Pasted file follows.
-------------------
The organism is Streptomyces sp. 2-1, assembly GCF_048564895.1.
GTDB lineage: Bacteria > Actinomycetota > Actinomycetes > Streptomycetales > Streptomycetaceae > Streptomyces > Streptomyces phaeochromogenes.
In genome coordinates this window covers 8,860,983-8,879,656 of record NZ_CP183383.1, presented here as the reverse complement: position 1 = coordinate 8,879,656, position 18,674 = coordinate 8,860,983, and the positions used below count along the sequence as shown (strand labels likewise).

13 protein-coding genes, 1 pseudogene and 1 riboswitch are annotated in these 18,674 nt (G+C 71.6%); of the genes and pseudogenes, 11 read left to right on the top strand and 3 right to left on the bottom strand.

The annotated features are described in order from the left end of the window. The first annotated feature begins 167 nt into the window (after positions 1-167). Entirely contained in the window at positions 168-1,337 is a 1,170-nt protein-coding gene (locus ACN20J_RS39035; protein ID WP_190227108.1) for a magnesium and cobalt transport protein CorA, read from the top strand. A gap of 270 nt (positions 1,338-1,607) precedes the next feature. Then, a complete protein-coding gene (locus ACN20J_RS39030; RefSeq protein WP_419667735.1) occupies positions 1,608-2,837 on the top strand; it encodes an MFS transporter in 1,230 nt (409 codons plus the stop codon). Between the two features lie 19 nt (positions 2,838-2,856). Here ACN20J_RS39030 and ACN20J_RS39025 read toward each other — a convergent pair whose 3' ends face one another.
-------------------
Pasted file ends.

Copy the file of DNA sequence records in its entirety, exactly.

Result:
The organism is Streptomyces sp. 2-1, assembly GCF_048564895.1.
GTDB lineage: Bacteria > Actinomycetota > Actinomycetes > Streptomycetales > Streptomycetaceae > Streptomyces > Streptomyces phaeochromogenes.
In genome coordinates this window covers 8,860,983-8,879,656 of record NZ_CP183383.1, presented here as the reverse complement: position 1 = coordinate 8,879,656, position 18,674 = coordinate 8,860,983, and the positions used below count along the sequence as shown (strand labels likewise).

13 protein-coding genes, 1 pseudogene and 1 riboswitch are annotated in these 18,674 nt (G+C 71.6%); of the genes and pseudogenes, 11 read left to right on the top strand and 3 right to left on the bottom strand.

The annotated features are described in order from the left end of the window. The first annotated feature begins 167 nt into the window (after positions 1-167). Entirely contained in the window at positions 168-1,337 is a 1,170-nt protein-coding gene (locus ACN20J_RS39035; protein ID WP_190227108.1) for a magnesium and cobalt transport protein CorA, read from the top strand. A gap of 270 nt (positions 1,338-1,607) precedes the next feature. Then, a complete protein-coding gene (locus ACN20J_RS39030; RefSeq protein WP_419667735.1) occupies positions 1,608-2,837 on the top strand; it encodes an MFS transporter in 1,230 nt (409 codons plus the stop codon). Between the two features lie 19 nt (positions 2,838-2,856). Here ACN20J_RS39030 and ACN20J_RS39025 read toward each other — a convergent pair whose 3' ends face one another.